Only this time it’s not just me saying it. Somebody got paid to research and write a whole story detailing the history of David Brooks’ hackdom.
Brooks is operating in a long tradition of public intellectualism. Like William Whyte, another child of Philadelphia's western suburbs fascinated with the interplay of money and manners among his contemporaries, Brooks is a journalist who works on sociological turf. But Whyte, who was an editor for Fortune in the 1950s, observed how people lived, inferred trends, considered what they meant, and then came up with grand conclusions about the direction of the country. When, in 1954, he wanted to find out which consumers were trendsetters, he went into Overbrook Park and surveyed 4,948 homes -- all inhabited by real people. Brooks, by way of contrast, draws caricatures. Whether out of sloppiness or laziness, the examples he conjures to illustrate well-founded premises are often unfounded, undermining the very points he's trying to make.
Thank you, thank you, thank you. Not that anything will come of this other than an oh so brief snarky satisfaction, but lately pleasures are so few and far between. So my is off to Mr. Issenberg who has done an almost too-thorough job of invalidating Mr. Brooks, even going so far as to confront the man himself.
I called brooks to see if i was misreading his work. I told him about my trip to Franklin County, and the ease with which I was able to spend $20 on a meal. He laughed. "I didn't see it when I was there, but it's true, you can get a nice meal at the Mercersburg Inn," he said. I said it was just as easy at Red Lobster. "That was partially to make a point that if Red Lobster is your upper end? " he replied, his voice trailing away. "That was partially tongue-in-cheek, but I did have several mini-dinners there, and I never topped $20."
I went through some of the other instances where he made declarations that appeared insupportable. He accused me of being "too pedantic," of "taking all of this too literally," of "taking a joke and distorting it." "That's totally unethical," he said.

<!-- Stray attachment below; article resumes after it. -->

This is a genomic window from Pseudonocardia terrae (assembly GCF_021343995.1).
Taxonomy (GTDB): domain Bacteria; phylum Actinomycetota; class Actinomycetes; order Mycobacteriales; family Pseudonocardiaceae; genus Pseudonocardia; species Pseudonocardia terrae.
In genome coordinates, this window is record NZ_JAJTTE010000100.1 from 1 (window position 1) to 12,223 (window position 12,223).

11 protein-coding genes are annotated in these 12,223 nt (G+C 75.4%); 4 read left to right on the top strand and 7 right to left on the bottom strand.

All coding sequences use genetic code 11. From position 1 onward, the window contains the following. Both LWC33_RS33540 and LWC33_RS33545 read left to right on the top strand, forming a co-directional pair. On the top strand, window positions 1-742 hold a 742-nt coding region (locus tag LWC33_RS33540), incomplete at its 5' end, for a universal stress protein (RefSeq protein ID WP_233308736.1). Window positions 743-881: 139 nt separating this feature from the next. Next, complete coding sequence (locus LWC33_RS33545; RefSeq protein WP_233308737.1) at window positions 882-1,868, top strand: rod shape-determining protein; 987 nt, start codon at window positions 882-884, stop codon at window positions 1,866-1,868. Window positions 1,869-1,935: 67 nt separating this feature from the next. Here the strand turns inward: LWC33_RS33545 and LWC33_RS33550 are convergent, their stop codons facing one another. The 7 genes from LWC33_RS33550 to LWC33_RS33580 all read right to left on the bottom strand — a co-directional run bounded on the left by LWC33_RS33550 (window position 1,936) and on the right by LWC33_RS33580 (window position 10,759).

Satire has its purpose, but assuming it's on the mark, Brooks should be able to adduce real-world examples that are true. I asked him how I was supposed to tell what was comedy and what was sociology. "Generally, I rely on intelligent readers to know -- and I think that at the Atlantic Monthly, every intelligent reader can tell what the difference is," he replied. "I tried to describe the mainstream of Montgomery County and the mainstream of Franklin County. They're both diverse places, and any generalization is going to have exceptions. But I was trying to capture the difference between the two places," he said. "You've obviously come at this from a perspective. I don't think if you went to the two places you wouldn't detect a cultural difference."
As soon as read this it hit me. This is where that “whaa??” feeling comes from after reading one of Brooks’ pieces. The man is trying to write satire and failing miserably. And since the satire part doesn’t register, the whole piece ends up looking like badly researched writing. Or at least selectively researched. Brooks is so hopelessly trapped in his red state-blue state dichotomy that any research he does has to be massaged to fit into that thesis. So if he finds something that doesn’t fit he either discards it or glosses over it. Satire right?
Good satire doesn’t generalize. Good satire is very specific and focused. Good satire doesn’t fall back on gross oversimplifications. Somehow I think that Brooks knows this and only calls it “satire” to weasel out of uncomfortable explanations.
Satirist or not Brooks sure put the “suffer” in “insufferable.”
I asked him about Blue America as a bastion of illegal immigrants. "This is dishonest research. You're not approaching the piece in the spirit of an honest reporter," he said. "Is this how you're going to start your career? I mean, really, doing this sort of piece? I used to do 'em, I know 'em, how one starts, but it's just something you'll mature beyond."
Mature beyond what exactly? Beyond the grind of carefully researching a piece for clarity and nuance?
I must admit that despite my glee I have almost a sour taste in my mouth as I reread the piece. Punching holes in Brooks’ work while fun, is too easy. And this is because that Brooks isn’t concerned about being honest or accurate. His job is to perpetuate stereotypes about red states and blue states, Old Europe and the U.S., and Kerry and Bush. His work is propaganda in satire drag. Bad satire drag. Brooks’ satire doesn’t even shave its legs.
Anyway, just for fun I dug up my old posts documenting the crimes of David Brooks. Enjoy.
Bobo ventures out fearfully to the ballgame
I almost agree with Bobo
Bobo makes me throw up
Bobo condemns free exercise of Democracy
Bobo channels Nooners
UPDATE: I see via Wonkette that Sasha Issenberg is a Mr. and not a Miss. so the post has been adjusted accordingly. Oops!